After more than a century of terrible mystery, the American city of Reading, Pennsylvania finally closing the coffin of its strangest inhabitant: a man mummified in the accident that he will finally be buried this Saturday after 128 years.
Crowds lined up all weekend to pay their respects, take photos or gaze in awe at a sight that will likely never be repeated in the United States.
“Goodbye, Stoneman. God bless you. rest in peace”said Suzanne Schrum, 74, as she stroked the forehead and copper hair of the dead, more than six decades after first seeing the mummy.
“Stoneman Willie” was the nickname once given to a suspected thief who died in prison in 1895 and was transferred to Theo C. Auman Funeral Home when no one claimed his body, before the mummified accident of the undertakers.
“We fasted for 128 years and he’s still here,” the funeral director, Kyle Blankenbiller, told AFP.
The man gave a false name when he was imprisoned, but his true identity will finally be revealed during Saturday’s ceremony, a fitting end to his life… and his strange existence after death.
“We’re 99 percent sure we know who it is,” Blankenbiller said during funeral preparations, which saw Willie’s remains take part in a recent parade to mark the 275 anniversary of Reading.
“We are doing the right thing, but it will be bitter,” he emphasized. The body remained sad in an open casket for almost its entire stay at the funeral home.
The appeal of “Stoneman Willie”
Its leathery skin and soft, sunken facial features have been the subject of fascination for thousands of people, including countless curious locals, researchers and, in recent decades, students on field trips. .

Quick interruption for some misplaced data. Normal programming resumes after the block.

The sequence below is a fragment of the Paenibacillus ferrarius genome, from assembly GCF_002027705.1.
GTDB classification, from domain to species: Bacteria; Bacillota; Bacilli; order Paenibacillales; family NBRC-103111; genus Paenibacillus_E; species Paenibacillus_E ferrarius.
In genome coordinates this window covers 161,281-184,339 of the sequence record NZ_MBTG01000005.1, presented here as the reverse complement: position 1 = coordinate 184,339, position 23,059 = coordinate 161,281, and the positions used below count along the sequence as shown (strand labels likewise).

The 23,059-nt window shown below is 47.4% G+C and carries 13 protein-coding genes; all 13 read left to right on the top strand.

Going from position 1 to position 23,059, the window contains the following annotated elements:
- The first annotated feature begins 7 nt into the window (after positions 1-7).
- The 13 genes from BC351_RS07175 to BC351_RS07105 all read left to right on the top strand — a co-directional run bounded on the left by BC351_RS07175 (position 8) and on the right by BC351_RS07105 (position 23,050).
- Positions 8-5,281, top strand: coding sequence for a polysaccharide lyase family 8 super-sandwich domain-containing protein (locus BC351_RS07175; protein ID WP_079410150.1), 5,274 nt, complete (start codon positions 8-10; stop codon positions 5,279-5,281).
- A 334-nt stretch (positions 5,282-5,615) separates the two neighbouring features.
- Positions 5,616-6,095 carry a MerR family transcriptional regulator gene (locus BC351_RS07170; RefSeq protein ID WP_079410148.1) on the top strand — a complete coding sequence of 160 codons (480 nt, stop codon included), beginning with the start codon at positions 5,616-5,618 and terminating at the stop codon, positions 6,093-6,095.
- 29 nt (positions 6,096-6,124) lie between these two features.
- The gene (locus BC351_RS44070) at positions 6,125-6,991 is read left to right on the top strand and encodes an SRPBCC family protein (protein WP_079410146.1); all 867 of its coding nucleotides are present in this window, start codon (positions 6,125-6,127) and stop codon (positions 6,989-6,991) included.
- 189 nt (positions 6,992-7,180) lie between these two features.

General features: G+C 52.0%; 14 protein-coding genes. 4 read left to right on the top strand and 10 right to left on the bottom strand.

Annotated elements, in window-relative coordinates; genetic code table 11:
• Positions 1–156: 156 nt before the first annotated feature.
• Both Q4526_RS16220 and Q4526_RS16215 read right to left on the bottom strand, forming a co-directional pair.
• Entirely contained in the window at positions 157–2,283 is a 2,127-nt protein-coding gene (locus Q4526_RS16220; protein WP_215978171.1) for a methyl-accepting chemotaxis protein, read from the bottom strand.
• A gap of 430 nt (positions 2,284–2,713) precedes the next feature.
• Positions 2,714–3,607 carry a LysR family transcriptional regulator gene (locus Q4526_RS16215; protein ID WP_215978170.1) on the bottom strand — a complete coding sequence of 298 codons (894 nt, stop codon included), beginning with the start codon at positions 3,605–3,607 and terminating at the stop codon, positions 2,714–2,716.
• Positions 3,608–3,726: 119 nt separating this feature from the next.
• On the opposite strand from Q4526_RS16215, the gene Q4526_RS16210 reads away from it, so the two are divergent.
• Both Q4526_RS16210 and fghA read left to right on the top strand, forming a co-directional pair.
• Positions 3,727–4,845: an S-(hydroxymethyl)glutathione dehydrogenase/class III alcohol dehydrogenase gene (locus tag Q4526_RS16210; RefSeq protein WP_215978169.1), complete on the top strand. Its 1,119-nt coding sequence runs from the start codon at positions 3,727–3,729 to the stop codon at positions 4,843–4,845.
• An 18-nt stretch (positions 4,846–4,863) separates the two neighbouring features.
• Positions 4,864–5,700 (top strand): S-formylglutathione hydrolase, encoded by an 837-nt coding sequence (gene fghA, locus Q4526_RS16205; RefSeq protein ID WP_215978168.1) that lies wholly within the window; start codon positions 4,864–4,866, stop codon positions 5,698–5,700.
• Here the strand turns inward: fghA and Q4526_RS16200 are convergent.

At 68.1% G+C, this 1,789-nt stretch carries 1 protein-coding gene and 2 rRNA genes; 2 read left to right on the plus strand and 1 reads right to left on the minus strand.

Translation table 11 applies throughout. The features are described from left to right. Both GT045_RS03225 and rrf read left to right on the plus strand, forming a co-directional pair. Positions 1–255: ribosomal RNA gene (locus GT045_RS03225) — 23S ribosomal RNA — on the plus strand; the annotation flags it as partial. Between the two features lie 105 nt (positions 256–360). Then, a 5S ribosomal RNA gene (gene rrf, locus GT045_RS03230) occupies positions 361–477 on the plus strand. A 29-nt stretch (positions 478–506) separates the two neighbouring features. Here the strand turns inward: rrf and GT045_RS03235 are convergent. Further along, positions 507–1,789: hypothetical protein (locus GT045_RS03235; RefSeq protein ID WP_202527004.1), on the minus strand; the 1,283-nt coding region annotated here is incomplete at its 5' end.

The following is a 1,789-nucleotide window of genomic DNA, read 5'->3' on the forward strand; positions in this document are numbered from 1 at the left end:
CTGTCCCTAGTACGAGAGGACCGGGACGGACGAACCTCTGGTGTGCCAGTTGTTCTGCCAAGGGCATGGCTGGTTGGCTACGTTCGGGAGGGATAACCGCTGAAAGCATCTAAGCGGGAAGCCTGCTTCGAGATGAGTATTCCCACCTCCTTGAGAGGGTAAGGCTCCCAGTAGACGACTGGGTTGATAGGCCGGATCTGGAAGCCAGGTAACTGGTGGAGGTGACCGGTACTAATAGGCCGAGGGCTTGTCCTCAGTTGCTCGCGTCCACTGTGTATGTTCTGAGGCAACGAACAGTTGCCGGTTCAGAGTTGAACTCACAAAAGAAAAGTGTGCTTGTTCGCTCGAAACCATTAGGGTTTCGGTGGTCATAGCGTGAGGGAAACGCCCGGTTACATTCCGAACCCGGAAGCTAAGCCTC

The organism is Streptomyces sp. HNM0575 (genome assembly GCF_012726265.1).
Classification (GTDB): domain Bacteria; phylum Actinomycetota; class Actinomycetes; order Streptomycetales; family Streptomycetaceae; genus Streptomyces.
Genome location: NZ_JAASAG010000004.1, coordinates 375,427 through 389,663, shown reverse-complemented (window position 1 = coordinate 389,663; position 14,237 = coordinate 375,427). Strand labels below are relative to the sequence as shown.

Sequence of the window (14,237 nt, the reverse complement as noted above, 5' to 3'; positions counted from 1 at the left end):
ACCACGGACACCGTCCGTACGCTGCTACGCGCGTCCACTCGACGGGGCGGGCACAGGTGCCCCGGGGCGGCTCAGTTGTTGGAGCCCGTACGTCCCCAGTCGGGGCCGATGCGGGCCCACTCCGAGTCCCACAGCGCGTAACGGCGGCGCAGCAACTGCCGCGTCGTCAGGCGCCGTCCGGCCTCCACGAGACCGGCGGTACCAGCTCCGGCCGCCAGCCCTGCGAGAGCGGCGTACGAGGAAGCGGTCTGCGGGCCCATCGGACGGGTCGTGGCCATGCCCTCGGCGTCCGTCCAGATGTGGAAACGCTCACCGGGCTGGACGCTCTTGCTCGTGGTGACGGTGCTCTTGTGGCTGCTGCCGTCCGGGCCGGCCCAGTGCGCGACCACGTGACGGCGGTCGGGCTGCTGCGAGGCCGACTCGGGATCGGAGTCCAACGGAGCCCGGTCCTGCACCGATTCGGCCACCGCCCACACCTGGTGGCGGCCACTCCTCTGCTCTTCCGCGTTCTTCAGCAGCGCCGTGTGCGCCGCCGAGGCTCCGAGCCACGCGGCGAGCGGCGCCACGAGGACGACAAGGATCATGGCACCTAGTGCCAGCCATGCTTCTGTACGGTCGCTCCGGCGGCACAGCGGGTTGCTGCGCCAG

Willie became a unique element in the history of Reading, “our friend” who now receives a well-deserved farewell, Blankenbiller said.
According to Willie’s cellmate, the man caught stealing adopted the fictitious name James Penn because he didn’t want to embarrass his wealthy Irish father. When he died, no family members were found and the body was sent to Auman.
Blankenbiller explained that, when embalming was still a new science, Auman experimented with a new formula.
Now, “it’s been looked at enough,” Blankenbiller said. bury “Stoneman Willie” during the anniversary of the city the commemoration is “respectful and respectful,” he added.
Among them, Berks County resident Michael Klein, was fascinated by the “mystery of who this man really is,” told AFP.
The burial will be dignified: a ceremony, the identity revealed, a tombstone in a local cemetery, all with “Stoneman Willie” wearing a black tuxedo from the 1890s.